Working as a travel nurse comes with a lot of perks and benefits that you don’t get working as a regular staff nurse. You have more freedom, more choices and experiences, and usually a higher paycheck. But does having more money come with a price? Does the price you have to pay actually come in a form of tax? Let’s break this down and find out how to handle tax as a travel nurse.
As a medical worker, you travel more than the average person does, and therefore it is inevitable to encounter some questions along the way that do not even come to mind to most of the people you know.
Here are some of the most frequently asked questions regarding travel nursing taxes.
What should I know about paying taxes as a travel nurse?
The good news first! There are non-taxable and taxable incomes. As a travel nurse, you qualify for quite a few non-taxable incomes. How come? Your total pay consists of your base pay and additional payments. It is important to know that your base pay is the part of your income that is taxable and that the additional payments are not. So, non-taxable payments are expense reimbursements that are not considered income, such as, household stipends, expenses covering meals, and any work-related costs. It depends on your medical healthcare agency what exactly falls into this category, and to what amount.
How do I prove I am eligible for a tax return?
To be able to get the IRS to write off these expenses as non-taxable, you have to prove first that you are eligible for write-offs. How do you prove that? By keeping records and copies of all of your official documents such as your travel nursing contracts, bills, work-related courses you attended, and any payments you had that occurred during your travel nursing assignment. This is one of the most important things you’ll have to do if you want to qualify for a tax return.
What is a tax home?
This part might be a bit trickier to understand from the legal point of view, but nevertheless, it is truly important that we do. A tax home can be defined as your permanent home. A tax home is a place of residence where you’re registered to vote, the address in your official IDs, the place you pay all the taxes for. But, the problem is that as travel nurses, we don’t stay put for a long time and oftentimes change our addresses.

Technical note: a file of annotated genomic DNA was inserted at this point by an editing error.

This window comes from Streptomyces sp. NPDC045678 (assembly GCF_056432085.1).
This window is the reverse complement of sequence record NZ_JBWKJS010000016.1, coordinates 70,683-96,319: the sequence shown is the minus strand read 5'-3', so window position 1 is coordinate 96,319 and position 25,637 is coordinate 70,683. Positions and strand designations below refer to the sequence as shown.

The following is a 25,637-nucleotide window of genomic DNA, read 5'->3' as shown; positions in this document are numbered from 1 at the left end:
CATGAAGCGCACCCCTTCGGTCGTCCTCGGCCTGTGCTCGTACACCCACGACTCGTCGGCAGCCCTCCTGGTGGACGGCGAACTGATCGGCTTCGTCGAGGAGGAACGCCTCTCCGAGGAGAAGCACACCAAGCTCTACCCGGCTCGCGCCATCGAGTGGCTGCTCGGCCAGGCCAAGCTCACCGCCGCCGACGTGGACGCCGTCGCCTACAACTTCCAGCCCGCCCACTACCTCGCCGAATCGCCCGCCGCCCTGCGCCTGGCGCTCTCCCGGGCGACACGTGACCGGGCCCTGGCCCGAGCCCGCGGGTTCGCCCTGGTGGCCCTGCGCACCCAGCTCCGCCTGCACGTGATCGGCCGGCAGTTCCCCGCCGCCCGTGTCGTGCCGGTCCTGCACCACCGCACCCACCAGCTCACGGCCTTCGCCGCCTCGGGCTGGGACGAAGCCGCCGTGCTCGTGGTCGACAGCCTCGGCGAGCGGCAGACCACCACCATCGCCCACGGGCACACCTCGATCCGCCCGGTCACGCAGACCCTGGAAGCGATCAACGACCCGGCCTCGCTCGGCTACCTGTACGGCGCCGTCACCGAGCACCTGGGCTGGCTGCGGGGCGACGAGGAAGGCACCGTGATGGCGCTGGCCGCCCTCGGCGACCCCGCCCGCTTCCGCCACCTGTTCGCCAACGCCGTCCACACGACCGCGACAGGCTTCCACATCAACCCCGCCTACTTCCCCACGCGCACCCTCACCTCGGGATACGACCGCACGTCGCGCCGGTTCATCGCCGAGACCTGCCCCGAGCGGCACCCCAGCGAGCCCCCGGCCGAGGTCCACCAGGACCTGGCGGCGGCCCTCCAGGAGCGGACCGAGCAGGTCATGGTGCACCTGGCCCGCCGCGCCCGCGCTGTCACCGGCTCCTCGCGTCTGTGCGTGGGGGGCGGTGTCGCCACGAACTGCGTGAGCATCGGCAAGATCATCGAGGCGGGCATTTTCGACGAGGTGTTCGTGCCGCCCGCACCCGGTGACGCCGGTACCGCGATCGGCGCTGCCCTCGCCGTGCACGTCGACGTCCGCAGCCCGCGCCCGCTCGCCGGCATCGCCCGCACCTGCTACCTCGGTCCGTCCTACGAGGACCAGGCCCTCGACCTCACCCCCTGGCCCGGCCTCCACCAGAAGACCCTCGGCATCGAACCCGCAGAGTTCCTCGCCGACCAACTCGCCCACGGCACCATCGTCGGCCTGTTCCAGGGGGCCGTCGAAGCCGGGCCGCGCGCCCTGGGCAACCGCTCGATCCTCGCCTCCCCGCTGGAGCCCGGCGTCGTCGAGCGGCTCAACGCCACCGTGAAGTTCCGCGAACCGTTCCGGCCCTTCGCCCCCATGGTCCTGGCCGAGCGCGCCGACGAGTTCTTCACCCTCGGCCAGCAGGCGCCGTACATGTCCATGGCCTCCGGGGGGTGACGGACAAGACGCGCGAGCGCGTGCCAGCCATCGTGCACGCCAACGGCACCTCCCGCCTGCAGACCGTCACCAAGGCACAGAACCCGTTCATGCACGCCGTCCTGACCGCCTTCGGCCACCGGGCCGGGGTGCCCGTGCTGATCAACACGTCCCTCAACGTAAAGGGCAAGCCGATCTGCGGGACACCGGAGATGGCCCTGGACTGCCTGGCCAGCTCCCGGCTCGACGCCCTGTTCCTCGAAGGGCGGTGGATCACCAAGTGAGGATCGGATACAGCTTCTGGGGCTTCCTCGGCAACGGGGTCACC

Make sure that it’s always clear where your tax home is. If you don’t visit your place of permanent residence at least once in 12 months, or you can end up paying your taxes in some other country.
So, how can the government know what to charge and include in your taxes? Well, it cannot unless you provide the proof that this indeed is legally your home. So, that’s why keeping all of your documents and receipt copies matters.
By providing the IRS with the copies of expenses incurred during your travel nursing assignment you are proving that you were paying “double” expenses and becoming qualified for tax return.
Should I be worried about audits?
No, as long as you keep your records clean and follow the law. Yes, there is a higher possibility that you will be audited more as a travel worker but it is no concern if you handle everything legally and transparently.
What if I still have tax return questions?
There are a lot of apps that are made to help you track and keep your documents neat at all times. Try out some of them.
If this is too much information to process, you can always ask for professional help and hire a Certified Public Accountant (CPA) to assist you with bureaucracy.
- Only professional expenses qualify for a tax return.
- Do not forget to file a non-resident tax return for every state your work in.
- Save all of your documents and receipt copies.
- Make sure to always be clear where your tax home is.
Please always contact your tax consultant for tax advice. We know it can be exhausting sometimes, but at the end of the day, it pays off – just like it pays off to be a part of our Ventura MedStaff team.